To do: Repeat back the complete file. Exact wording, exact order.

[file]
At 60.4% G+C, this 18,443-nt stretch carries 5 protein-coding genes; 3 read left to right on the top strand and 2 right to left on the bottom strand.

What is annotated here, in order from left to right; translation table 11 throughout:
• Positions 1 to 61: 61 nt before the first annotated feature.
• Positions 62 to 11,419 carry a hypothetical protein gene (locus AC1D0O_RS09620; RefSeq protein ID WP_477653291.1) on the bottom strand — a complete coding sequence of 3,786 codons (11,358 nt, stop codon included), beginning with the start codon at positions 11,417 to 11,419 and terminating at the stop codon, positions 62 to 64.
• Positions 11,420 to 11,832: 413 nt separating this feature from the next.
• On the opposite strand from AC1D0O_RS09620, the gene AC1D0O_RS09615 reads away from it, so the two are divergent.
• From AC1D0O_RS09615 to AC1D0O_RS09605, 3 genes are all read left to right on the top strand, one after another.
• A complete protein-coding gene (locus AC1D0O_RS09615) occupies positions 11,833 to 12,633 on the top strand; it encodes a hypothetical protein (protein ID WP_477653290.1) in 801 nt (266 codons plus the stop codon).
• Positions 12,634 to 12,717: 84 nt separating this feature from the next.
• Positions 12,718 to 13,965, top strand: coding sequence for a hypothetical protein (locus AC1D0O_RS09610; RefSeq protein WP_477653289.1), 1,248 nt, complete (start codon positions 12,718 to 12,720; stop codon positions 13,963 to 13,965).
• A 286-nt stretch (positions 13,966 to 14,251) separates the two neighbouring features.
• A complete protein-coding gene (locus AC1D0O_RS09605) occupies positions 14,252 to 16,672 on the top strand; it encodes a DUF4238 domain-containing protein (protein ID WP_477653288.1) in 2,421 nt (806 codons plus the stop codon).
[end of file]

At 60.4% G+C, this 18,443-nt stretch carries 5 protein-coding genes; 3 read left to right on the top strand and 2 right to left on the bottom strand.

What is annotated here, in order from left to right; translation table 11 throughout:
• Positions 1 to 61: 61 nt before the first annotated feature.
• Positions 62 to 11,419 carry a hypothetical protein gene (locus AC1D0O_RS09620; RefSeq protein ID WP_477653291.1) on the bottom strand — a complete coding sequence of 3,786 codons (11,358 nt, stop codon included), beginning with the start codon at positions 11,417 to 11,419 and terminating at the stop codon, positions 62 to 64.
• Positions 11,420 to 11,832: 413 nt separating this feature from the next.
• On the opposite strand from AC1D0O_RS09620, the gene AC1D0O_RS09615 reads away from it, so the two are divergent.
• From AC1D0O_RS09615 to AC1D0O_RS09605, 3 genes are all read left to right on the top strand, one after another.
• A complete protein-coding gene (locus AC1D0O_RS09615) occupies positions 11,833 to 12,633 on the top strand; it encodes a hypothetical protein (protein ID WP_477653290.1) in 801 nt (266 codons plus the stop codon).
• Positions 12,634 to 12,717: 84 nt separating this feature from the next.
• Positions 12,718 to 13,965, top strand: coding sequence for a hypothetical protein (locus AC1D0O_RS09610; RefSeq protein WP_477653289.1), 1,248 nt, complete (start codon positions 12,718 to 12,720; stop codon positions 13,963 to 13,965).
• A 286-nt stretch (positions 13,966 to 14,251) separates the two neighbouring features.
• A complete protein-coding gene (locus AC1D0O_RS09605) occupies positions 14,252 to 16,672 on the top strand; it encodes a DUF4238 domain-containing protein (protein ID WP_477653288.1) in 2,421 nt (806 codons plus the stop codon).